The theme was overarching intending to put the accent on nutrition in the future. Therefore, the young protagonists of SaloneSatellite were not expected to offer only new forms of cutlery, dishes, or kitchen equipment. The slogan FOOD as a DESIGN OBJECT, address the global food changes in which design, technology and traditional manual skills can come together and take on the challenges of the future. It was expected that young designers see the theme as stimulants to rethink food production, packaging, distribution, consumption, and disposal processes. It is also expected that designs and concepts are based on both artistic and scientific approach with interdisciplinarity consideration. The design solutions should confirm that food is a design process, not just a production process.
The competitors have also been informed of this year’s theme while being free to adhere to it or not when working up their prototype entries.
The Award is assigned by an international jury chaired by Paola Antonelli (Senior Curator of the Department of Architecture and Design at MoMA and curator of the XXII Triennale di Milano), which selected the top 3 contenders.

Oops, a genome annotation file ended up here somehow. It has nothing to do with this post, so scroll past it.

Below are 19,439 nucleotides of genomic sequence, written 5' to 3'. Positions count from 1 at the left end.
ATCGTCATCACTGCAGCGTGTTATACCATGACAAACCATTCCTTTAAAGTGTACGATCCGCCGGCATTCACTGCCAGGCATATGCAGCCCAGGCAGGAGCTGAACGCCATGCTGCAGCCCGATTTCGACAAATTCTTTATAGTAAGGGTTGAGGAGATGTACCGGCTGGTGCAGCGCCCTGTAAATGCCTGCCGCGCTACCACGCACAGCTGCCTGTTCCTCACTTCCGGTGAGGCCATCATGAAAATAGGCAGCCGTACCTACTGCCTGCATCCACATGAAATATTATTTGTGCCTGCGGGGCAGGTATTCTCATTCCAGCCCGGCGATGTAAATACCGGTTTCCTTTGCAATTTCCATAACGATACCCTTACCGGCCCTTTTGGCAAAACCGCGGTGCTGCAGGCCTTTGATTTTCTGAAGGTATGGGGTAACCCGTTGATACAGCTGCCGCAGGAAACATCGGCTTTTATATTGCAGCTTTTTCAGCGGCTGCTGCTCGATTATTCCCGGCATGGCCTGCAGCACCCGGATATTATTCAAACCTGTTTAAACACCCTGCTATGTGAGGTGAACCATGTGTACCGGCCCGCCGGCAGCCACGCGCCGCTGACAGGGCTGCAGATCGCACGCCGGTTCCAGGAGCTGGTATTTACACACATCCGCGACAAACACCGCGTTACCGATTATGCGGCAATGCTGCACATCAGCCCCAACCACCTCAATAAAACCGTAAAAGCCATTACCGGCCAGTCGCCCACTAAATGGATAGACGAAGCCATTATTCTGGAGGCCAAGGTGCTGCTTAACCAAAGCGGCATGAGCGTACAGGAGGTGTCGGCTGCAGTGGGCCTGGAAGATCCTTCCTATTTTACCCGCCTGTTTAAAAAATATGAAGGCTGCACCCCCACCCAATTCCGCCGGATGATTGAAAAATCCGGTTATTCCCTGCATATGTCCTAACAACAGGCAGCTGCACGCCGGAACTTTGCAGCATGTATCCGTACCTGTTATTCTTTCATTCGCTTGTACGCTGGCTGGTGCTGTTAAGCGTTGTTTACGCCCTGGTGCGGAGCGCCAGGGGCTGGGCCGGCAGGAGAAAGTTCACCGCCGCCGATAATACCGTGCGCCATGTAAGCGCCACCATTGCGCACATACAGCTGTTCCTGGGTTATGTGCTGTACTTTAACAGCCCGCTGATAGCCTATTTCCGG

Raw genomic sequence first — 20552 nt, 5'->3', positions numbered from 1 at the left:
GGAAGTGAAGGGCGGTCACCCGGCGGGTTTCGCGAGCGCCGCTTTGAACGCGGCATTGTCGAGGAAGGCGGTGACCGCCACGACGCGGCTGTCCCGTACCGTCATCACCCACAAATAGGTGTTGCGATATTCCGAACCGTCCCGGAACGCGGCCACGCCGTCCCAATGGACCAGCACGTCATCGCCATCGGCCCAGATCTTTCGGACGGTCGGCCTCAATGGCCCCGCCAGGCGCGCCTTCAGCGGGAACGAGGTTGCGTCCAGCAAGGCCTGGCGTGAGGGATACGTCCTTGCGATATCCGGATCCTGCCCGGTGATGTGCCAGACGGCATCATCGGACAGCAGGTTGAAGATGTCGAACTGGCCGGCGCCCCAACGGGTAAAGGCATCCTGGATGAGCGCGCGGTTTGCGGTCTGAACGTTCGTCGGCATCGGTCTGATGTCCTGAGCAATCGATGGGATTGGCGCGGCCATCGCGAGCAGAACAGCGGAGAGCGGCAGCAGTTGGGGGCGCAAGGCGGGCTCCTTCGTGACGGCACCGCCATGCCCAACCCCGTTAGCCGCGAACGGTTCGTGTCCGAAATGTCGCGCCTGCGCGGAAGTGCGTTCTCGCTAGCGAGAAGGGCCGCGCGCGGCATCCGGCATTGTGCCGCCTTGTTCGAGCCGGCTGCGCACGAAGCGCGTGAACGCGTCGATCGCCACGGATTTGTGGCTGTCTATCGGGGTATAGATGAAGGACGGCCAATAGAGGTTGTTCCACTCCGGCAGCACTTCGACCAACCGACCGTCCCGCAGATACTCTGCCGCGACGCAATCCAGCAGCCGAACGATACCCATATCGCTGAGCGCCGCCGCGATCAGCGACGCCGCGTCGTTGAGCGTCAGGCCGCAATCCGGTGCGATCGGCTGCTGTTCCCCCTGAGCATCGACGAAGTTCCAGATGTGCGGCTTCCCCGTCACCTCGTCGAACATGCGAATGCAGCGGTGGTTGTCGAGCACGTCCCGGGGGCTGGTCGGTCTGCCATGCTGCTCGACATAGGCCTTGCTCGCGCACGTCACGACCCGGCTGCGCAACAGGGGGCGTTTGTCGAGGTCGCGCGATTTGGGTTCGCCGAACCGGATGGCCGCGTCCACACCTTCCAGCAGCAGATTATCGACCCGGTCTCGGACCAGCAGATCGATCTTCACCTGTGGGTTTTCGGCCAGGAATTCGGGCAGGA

The prizes were awarded on the based-on poetry, technological innovation and social commitment. The three winners of SaloneSatellite Award 2019 competition were:
- The first prize was awarded to KuliI-Kuli (Japan) for his Kobe Leather, a collection of new products. Kobe Leather was realized with Kobe cowhide, in collaboration with local tanners. The Project was based on a process of recuperation, harnessing the material to create a design system applicable to a wide range of product types.
- The second prize went to Studio Philipp Hainke (Germany) for The Halo chair concept which the designer developed during his “Organico” research project. Halo chair was devised to showcase the strength and possibilities of a lightweight material made from hemp and casein. It is an example of design in its broadest sense, calling for the contemporaneous study of material, form, functionality and production method.
- The third prize went to the Baku Sakashita (Japan) for the 2.5 Dimensional Objects. These 2.5-dimensional objects are 3D wire structures that look like 2D black lines drawn on flat paper. The optical illusion derives from the thinness of the wire, which is 0.3 mm in diameter. The sophisticated artistic abstraction of the 2.5 Dimensional Object project is striking while demonstrating the scope for further different potential in terms of development and application.